Completing survey will offer choices
Fiber optic infrastructure in city has glass ceiling
Gothenburg Public School high schoolers are likely to have district-issued laptop computers next year.
In addition, local Internet users are under a glass ceiling when it comes to speed of service and new types of service for television and telephones.
And that makes recruitment of new business and industry and young people to town more difficult.
All of these reasons are behind the Gothenburg Improvement Company’s drive to get the community to complete a technology assessment survey about phone, Internet and television usage and the current provider of those services.
As of Monday, 490 surveys have been returned with 1,200 still needed by Tuesday.
Angie Richeson, an integrated technology integration specialist and Dudley Elementary librarian, said current telecommunications infrastructure has a glass ceiling.
“We can’t get bigger or faster without changing the infrastructure,” she said. “And speed is an issue in our community.”
If the community wants their youth to return home, the GIC member said Gothenburg needs to be ready with fiber optic infrastructure.
Nate Wyatt, chair of the fiber infrastructure committee, compared the speed problem to people and doorways.
“We can only squeeze so many people through current doorways at once because we all share existing doorways,” Wyatt explained. “If we add more users as a result of the one-to-one laptop initiative, without putting in more doorways, we are all going to have to stand in line longer to get through the doorways.”
Although a handful of businesses have and pay for fiber optic lines and service, he said additional infrastructure would mean people won’t have to share lines.
Those who like their telecommunication service now can continue with their providers, he said, noting that more competition will bring out more competitive prices.
The bottom line, Wyatt said, is that lack of infrastructure keeps companies from locating or expanding to Gothenburg.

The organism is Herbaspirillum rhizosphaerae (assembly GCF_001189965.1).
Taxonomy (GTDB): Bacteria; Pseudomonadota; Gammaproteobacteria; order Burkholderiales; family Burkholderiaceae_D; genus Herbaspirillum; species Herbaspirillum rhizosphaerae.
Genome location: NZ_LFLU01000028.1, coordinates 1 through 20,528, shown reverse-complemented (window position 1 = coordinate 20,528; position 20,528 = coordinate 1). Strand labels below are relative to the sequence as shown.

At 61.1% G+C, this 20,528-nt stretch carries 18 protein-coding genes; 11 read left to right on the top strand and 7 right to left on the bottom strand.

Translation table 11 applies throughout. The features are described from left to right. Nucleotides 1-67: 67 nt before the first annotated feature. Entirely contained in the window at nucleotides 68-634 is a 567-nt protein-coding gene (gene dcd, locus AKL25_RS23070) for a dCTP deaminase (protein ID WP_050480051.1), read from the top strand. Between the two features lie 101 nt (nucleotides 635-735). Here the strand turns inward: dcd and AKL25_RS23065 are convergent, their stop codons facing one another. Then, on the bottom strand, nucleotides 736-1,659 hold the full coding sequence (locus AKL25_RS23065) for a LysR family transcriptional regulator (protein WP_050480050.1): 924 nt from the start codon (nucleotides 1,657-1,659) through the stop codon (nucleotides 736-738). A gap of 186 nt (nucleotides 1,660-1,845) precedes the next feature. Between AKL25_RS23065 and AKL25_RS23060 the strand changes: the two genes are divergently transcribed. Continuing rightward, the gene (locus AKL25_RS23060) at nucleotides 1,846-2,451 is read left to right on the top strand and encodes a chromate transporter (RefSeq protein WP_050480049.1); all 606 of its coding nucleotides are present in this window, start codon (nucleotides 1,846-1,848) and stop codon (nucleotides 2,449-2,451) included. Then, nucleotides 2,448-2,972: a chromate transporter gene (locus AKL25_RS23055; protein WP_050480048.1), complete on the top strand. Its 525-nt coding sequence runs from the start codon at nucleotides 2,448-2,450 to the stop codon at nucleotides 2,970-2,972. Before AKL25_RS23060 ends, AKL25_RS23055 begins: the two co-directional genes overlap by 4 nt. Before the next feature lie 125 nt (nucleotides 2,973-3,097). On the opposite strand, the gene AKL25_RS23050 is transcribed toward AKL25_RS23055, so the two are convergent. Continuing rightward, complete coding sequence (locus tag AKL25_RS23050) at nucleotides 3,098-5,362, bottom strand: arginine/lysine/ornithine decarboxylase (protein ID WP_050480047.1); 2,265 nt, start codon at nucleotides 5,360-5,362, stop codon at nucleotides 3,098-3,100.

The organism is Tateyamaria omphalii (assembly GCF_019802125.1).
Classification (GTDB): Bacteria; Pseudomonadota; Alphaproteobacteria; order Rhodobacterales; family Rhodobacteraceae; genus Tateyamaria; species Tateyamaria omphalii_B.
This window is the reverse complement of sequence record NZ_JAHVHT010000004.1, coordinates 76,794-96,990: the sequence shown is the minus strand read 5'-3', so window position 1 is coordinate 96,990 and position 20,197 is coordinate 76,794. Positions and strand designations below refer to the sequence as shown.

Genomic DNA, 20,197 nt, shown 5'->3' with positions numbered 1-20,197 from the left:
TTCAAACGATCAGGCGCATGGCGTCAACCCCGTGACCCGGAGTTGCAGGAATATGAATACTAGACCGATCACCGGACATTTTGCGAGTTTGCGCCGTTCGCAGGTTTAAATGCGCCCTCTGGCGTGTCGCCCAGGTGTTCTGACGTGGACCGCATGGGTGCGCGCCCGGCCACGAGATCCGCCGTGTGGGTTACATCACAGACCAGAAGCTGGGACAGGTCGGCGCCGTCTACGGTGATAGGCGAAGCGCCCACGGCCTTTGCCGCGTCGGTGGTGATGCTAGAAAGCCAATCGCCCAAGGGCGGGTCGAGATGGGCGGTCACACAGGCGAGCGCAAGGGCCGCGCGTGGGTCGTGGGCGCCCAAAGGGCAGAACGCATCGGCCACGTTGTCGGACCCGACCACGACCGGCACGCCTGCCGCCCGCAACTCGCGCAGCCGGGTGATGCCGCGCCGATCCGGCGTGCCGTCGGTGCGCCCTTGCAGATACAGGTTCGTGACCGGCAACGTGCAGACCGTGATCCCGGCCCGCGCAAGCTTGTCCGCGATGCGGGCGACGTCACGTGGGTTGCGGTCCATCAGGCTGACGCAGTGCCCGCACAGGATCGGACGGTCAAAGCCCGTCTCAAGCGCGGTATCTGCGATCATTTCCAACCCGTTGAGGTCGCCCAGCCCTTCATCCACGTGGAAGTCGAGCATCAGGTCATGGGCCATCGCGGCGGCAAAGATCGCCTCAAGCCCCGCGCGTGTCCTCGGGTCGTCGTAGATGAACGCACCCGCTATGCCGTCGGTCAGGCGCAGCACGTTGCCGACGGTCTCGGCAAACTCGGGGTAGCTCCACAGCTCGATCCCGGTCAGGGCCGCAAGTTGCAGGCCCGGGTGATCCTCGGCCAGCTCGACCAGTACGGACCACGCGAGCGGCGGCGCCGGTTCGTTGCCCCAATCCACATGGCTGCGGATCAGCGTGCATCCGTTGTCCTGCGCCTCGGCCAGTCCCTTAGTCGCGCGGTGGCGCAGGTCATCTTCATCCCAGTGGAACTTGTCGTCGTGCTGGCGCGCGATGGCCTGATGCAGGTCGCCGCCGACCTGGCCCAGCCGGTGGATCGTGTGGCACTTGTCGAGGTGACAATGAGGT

“There is then less opportunity for kids to return home,” said. “People expect this type of service when they relocate to an area.”
District 20 superintendent and GIC member Dr. Mike Teahon is also urging residents and business owners to complete and return the survey.
With the one-to-one Chromebooks initiative the district board is considering, Teahon said survey results would be helpful in developing a strategy for use of the laptop computers.
“While you may, or may not, feel your Internet access is adequate at this time, bandwidth and the need for high-speed internet connectivity will only increase as we utilize on-line textbooks, stream educational videos, collaborate on class projects and create flipped classrooms,” he said.
Flipped classrooms, Teahon explained, are when teachers record lessons and post them on websites.
“Students watch the videos at home to learn the skills and complete independent practice or homework in the classroom the following day with the teacher available to help,” Teahon said.
Once fiber lines are installed, Richeson said they last forever.
The survey is necessary, she said, so someone interested in providing fiber optic service locally knows there’s a need for it.
A 60% response rate is needed.
“Gothenburg needs this to happen,” Richeson added.
Wyatt said the GIC committee has been working on getting fiber optic infrastructure for the past five years.
“If we don’t land this now, there’s no contingency plan,” he said. “This is a grassroots effort so that people have a choice.
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